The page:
There are some really sorry lame-ass people out there. This kind of behavior is usually seen as rudimentary, childish, really. But I can’t help it. It shocks me, still, that there are people out there who devote their time and energy into hating me. A sport, really. How unhappy must you be with yourself? The only person I’ve ever bashed is Tony Danza. I beg you to defend, yet I still regret it. He’s sweet enough, I know. But it’s so much easier to knock someone down than it is to create your own success. It’s the easy way out. So really, I’m rarely negative, about anyone except for myself, or my suitor. Anyone in any type of relations knows there will be faults thrown at "the other," even those we love. Isn’t that the point? We hate in others what we hate in ourselves. This isn’t news.
I’ve just come from the Da Vinci Code, questioning. "Why on earth was that movie ever produced?" Well, it would make money, I thought. People bought into the book. It’s creative, I continued. "Recreating history is all well and good, but to what extent? I mean, what was the message?"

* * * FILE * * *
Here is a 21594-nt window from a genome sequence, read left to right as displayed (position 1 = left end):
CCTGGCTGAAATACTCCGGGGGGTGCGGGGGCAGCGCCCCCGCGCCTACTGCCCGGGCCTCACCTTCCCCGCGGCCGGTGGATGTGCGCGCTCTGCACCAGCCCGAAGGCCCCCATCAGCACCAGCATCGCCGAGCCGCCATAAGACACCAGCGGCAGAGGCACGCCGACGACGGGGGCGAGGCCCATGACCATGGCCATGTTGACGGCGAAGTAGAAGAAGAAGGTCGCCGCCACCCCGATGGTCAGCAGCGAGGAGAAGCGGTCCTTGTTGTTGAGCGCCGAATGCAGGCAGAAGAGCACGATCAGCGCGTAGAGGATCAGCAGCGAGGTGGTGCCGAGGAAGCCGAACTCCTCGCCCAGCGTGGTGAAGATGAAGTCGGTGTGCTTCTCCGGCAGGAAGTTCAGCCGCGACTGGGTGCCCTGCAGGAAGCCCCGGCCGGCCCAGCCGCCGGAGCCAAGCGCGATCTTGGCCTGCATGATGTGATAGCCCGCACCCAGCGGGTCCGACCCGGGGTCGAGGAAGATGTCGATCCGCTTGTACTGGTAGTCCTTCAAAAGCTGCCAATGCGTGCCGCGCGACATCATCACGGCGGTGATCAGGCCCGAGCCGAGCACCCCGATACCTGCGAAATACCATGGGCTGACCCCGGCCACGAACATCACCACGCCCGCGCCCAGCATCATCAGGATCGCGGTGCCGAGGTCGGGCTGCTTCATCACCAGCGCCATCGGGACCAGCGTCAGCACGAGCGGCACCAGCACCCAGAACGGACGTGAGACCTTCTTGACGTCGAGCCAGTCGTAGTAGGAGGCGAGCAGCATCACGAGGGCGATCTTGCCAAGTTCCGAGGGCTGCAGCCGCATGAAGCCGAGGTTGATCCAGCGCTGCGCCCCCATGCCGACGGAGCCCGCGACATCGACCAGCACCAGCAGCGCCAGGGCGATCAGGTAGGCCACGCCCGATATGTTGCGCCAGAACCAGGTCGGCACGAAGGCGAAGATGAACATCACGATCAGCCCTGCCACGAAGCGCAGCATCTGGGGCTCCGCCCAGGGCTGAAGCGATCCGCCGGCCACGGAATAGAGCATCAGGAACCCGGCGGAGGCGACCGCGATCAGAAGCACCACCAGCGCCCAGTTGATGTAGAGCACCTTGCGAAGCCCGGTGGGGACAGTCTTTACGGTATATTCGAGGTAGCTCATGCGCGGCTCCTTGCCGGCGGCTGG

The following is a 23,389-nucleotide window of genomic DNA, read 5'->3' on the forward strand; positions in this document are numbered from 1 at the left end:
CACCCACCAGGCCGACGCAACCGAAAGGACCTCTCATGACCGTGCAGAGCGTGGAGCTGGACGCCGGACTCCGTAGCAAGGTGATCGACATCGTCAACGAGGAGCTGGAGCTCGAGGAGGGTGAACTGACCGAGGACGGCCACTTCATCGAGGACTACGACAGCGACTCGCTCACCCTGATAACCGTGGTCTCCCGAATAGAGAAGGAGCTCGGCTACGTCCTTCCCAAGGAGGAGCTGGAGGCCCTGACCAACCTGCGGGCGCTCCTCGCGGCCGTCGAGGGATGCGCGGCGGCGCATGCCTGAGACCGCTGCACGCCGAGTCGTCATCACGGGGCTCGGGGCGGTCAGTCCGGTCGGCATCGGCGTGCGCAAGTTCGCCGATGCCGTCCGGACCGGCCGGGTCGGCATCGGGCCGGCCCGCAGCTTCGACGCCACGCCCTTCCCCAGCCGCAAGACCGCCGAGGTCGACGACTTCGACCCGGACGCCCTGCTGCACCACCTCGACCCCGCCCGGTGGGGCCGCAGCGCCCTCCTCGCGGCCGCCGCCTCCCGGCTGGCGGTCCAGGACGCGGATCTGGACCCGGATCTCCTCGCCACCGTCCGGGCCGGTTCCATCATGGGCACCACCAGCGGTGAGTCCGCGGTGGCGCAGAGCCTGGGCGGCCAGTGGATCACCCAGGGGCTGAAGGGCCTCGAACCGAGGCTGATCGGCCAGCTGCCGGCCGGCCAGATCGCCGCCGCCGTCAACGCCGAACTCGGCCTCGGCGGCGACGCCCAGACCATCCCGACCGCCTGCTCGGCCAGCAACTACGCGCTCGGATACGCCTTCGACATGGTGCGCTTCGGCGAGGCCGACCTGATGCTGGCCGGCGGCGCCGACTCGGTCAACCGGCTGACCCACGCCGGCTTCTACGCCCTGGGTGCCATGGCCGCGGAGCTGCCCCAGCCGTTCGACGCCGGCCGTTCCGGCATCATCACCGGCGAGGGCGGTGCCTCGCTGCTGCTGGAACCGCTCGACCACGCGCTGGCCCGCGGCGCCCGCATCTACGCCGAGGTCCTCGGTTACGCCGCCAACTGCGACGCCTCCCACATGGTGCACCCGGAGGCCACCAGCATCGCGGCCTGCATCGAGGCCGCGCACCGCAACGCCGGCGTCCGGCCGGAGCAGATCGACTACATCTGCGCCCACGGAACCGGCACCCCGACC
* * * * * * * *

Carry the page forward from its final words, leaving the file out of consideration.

"I’ll speak with you about it tomorrow. You’re being annoying," The Suitor said as he navigated 2222 (Bull Creek Road), in the dark of night. I gripped the side of the door. It’s a windy road I avoid at night. He was avoiding me. I would have gone down on him, would have given him anything before those words escaped. Then, after brunting his terse reply, I folded into myself. He went to hold my hand, and I recoiled with my body, pulling my hand toward me, but my voice offered more: "What are all those cars doing parked by the side of that cliff?" I asked. It was the official change of subject that just went by. And in it, he’d forgotten my withdrawal, because in my voice, I was asking for more of him. It’s what we are capable of. Turning things. When we’re ready. The story we want to tell. So this Mary Magdalene was the ticket, the important code we should keep? When we look to what the man has to say, we’re looking too hard? Women matter more?
I’m sitting beside our bed, still in my going out clothes. He’s in bed, a white undershirt and pink striped boxers, shorts I’d given him for a holiday. He’s folded into our bed, with a remote and my dog, who is now our dog, but really, loyal to me, more. He thinks he holds everything in that button, on the remote, thinks it’s in his hands, that fate. But it’s me. I matter just as much. And I have a memory that folds beyond him, to all that threatens and weakens him, to a life of hims that came before. It amazes me how powerful each of us think we are, when really there’s so little we decide. We’re animals, surviving, in the pupils and nerves of what we cannot fake.